Monday, December 19, 2016

Christian McCaffrey. Pros and cons

Stanford junior running back Christian McCaffrey has decided to skip the Sun Bowl, where his team will square off against North Carolina, to begin his NFL draft preparation. So is this a good thing? A wise and prudent move? Or should he be criticized for it? Opinions vary. Let's look at some of the pros and cons.

The pay thing. Like any college athlete, McCaffrey wouldn't make a dime for participating in a bowl game. His all-around productivity while at Stanford speaks for itself. Few would question he's among the best running backs available to the NFL, having been the runner-up for the Heisman award last year and putting up impressive stats this season as well. So some team will draft him, likely high, and he'll become an instant millionaire as soon as his signature is dry on the contract.

Chance of injury. McCaffrey was dinged up with an "unknown" ailment earlier this season which forced him to miss a game against Notre Dame. In the roll of the dice world of running backs, which absorb so much punishment, one never knows when any given hit could end his football career. Representing his team, and school, in the Sun Bowl exposes him one more time to the unthinkable. Blow out a knee and kiss millions good-bye. While unlikely, it could happen. So why run the risk?

Arguments have been made, and the noise is recently getting louder, that football players, especially stars at major universities, should get paid for their services. After all, the schools make a lot of money off their work, by packing fans into the stadiums, selling their merchandise, etc. It may or may not happen in the future, but this is something that McCaffrey never enjoyed during his time at Stanford. However, that's a debate for another day.

These are all valid reasons why McCaffrey has every right, and probably should do exactly what he plans on doing.

Idle thought: If old Frankie Blue Eyes wanted us to believe "I did it my way", then why did he swipe his signature song from Paul Anka instead of writing his own? Or WAS that his way? Hmmm.

But there's another side as well.

When McCaffrey signed on to his scholarship offer at Stanford, like any other "student-athlete", he reaped rewards as well.

Free tuition, free housing in a dorm, free food, free books, free access to computers to aid him in his studies, free library and labs if necessary, and most of all the free education in whatever field he chose. All told, this is likely hundreds of thousands of dollars worth of freebies that a non-athlete and/or his parents would have to pay out of pocket, or borrow to be paid back later.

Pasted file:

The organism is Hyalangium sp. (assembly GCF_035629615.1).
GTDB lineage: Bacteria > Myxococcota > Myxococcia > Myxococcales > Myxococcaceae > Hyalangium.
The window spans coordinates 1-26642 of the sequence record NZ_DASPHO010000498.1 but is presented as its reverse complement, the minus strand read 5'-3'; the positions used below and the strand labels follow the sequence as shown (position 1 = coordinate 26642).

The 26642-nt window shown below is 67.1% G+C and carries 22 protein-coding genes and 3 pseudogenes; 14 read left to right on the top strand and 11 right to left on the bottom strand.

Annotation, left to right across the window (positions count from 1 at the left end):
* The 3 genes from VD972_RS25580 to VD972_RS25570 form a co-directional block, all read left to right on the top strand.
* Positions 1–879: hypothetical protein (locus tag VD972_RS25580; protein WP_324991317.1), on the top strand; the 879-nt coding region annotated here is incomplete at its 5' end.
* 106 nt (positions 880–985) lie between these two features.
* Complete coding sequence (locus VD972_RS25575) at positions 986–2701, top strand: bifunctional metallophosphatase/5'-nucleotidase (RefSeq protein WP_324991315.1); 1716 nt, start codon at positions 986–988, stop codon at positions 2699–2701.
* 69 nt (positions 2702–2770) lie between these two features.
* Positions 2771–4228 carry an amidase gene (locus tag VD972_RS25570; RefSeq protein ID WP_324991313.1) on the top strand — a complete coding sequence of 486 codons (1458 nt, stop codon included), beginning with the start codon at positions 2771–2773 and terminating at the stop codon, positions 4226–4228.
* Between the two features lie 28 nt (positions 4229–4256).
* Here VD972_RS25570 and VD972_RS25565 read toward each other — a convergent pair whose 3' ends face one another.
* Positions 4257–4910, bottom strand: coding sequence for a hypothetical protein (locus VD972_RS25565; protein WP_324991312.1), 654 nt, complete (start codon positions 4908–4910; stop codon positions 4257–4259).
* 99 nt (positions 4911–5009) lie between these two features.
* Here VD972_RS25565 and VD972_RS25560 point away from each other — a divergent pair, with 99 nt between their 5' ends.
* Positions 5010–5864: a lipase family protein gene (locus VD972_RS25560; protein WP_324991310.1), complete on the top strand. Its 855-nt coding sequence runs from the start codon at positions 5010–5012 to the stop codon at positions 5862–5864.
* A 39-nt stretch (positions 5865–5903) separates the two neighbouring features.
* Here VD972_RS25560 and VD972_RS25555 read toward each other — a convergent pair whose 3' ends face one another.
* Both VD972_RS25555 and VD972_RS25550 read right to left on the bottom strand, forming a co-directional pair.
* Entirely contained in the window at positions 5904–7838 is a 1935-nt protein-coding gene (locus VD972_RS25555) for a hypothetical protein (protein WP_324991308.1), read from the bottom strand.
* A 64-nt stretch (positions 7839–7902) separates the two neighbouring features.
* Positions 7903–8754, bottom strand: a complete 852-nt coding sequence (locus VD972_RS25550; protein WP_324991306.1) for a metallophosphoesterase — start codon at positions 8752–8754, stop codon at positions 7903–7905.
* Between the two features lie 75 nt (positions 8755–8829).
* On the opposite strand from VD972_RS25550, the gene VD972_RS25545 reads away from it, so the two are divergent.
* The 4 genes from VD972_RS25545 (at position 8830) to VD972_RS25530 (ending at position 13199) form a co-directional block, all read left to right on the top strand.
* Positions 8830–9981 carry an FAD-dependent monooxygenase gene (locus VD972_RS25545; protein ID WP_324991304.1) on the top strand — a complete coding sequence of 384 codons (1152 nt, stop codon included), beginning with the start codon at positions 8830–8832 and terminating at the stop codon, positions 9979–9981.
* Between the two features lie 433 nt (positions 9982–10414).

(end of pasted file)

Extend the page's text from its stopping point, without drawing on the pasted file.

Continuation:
While the school was enjoying the cha-chings a player like McCaffrey afforded them, he also reaped the rewards of playing in world class facilities, travelling to many cities on free road trips, being seen on television and otherwise garnering the media attention playing for a school like Stanford. In other words, they benefited from each other. Without the college, who would have ever heard of Christian McCaffrey?

Right or wrong, NFL rules stipulate a player has to be three years removed from high school to be eligible to play in their league. So sans Stanford, or any other school he may have chosen, what options did McCaffrey have if he wanted to play professional football in America? Sit out for three years doing nothing but training and watching game tapes? We all know that wouldn't work. The pros would drop him off their radar faster than a torpedoed canoe. They want to see what a player can do in college against, the best of the best former high school players before they'd even give him a glance at the next level.

Nobody forced a player like McCaffrey to go to college. He chose it, with the scholarship and everything that went along with it. And part of that deal was certainly representing his school in the best way he could.

To bail on them on the eve of a bowl game, the highlight of any season for any football team, with the maximum exposure that comes with it, would seem to be a double-cross. A betrayal when his teammates and coaches needed him the most.

In a perfect world, at least for Stanford, McCaffrey would lead his team to a rousing victory in the Sun Bowl while racking up personal gaudy stats, which would improve his NFL draft status. He could come back to campus one last time and enjoy the adoration that would surely be bestowed upon him. And THEN get ready for the NFL combine and whatever town he landed in after the draft. Further, on some level, wouldn't the brass of a pro team wonder just a little bit about his loyalty in the future, given what he's doing right now?

And doesn't he owe the school at least one last go-round after all it's done for him in the last three years?

Maybe. Maybe not.

It's a tough call, and people on either side of the issue have valid points.

Here's wishing him the best, however it works out.

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